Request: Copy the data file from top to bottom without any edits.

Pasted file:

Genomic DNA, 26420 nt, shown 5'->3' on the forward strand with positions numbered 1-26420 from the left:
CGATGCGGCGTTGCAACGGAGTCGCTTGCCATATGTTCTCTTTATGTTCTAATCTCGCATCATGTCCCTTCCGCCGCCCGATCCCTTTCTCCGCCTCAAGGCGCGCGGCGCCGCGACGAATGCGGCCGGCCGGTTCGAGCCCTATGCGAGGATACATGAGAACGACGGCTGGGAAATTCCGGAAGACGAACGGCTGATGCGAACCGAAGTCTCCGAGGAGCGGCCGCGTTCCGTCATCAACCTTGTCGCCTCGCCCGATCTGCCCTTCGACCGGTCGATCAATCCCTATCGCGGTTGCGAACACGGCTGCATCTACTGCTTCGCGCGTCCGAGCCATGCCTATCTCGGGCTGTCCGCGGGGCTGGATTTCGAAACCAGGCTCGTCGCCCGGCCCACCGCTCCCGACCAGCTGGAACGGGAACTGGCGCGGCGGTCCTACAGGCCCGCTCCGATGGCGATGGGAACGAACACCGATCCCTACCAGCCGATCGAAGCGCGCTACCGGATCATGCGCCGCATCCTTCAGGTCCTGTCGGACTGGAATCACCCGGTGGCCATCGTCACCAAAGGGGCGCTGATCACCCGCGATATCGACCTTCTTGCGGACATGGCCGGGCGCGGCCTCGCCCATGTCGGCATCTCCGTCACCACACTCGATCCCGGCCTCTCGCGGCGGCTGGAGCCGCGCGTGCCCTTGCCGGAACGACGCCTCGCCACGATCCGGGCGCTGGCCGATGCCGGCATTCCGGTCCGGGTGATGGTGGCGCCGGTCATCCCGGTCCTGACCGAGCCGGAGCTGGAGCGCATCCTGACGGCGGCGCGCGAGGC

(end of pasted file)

Genomic DNA, 26420 nt, shown 5'->3' on the forward strand with positions numbered 1-26420 from the left:
CGATGCGGCGTTGCAACGGAGTCGCTTGCCATATGTTCTCTTTATGTTCTAATCTCGCATCATGTCCCTTCCGCCGCCCGATCCCTTTCTCCGCCTCAAGGCGCGCGGCGCCGCGACGAATGCGGCCGGCCGGTTCGAGCCCTATGCGAGGATACATGAGAACGACGGCTGGGAAATTCCGGAAGACGAACGGCTGATGCGAACCGAAGTCTCCGAGGAGCGGCCGCGTTCCGTCATCAACCTTGTCGCCTCGCCCGATCTGCCCTTCGACCGGTCGATCAATCCCTATCGCGGTTGCGAACACGGCTGCATCTACTGCTTCGCGCGTCCGAGCCATGCCTATCTCGGGCTGTCCGCGGGGCTGGATTTCGAAACCAGGCTCGTCGCCCGGCCCACCGCTCCCGACCAGCTGGAACGGGAACTGGCGCGGCGGTCCTACAGGCCCGCTCCGATGGCGATGGGAACGAACACCGATCCCTACCAGCCGATCGAAGCGCGCTACCGGATCATGCGCCGCATCCTTCAGGTCCTGTCGGACTGGAATCACCCGGTGGCCATCGTCACCAAAGGGGCGCTGATCACCCGCGATATCGACCTTCTTGCGGACATGGCCGGGCGCGGCCTCGCCCATGTCGGCATCTCCGTCACCACACTCGATCCCGGCCTCTCGCGGCGGCTGGAGCCGCGCGTGCCCTTGCCGGAACGACGCCTCGCCACGATCCGGGCGCTGGCCGATGCCGGCATTCCGGTCCGGGTGATGGTGGCGCCGGTCATCCCGGTCCTGACCGAGCCGGAGCTGGAGCGCATCCTGACGGCGGCGCGCGAGGC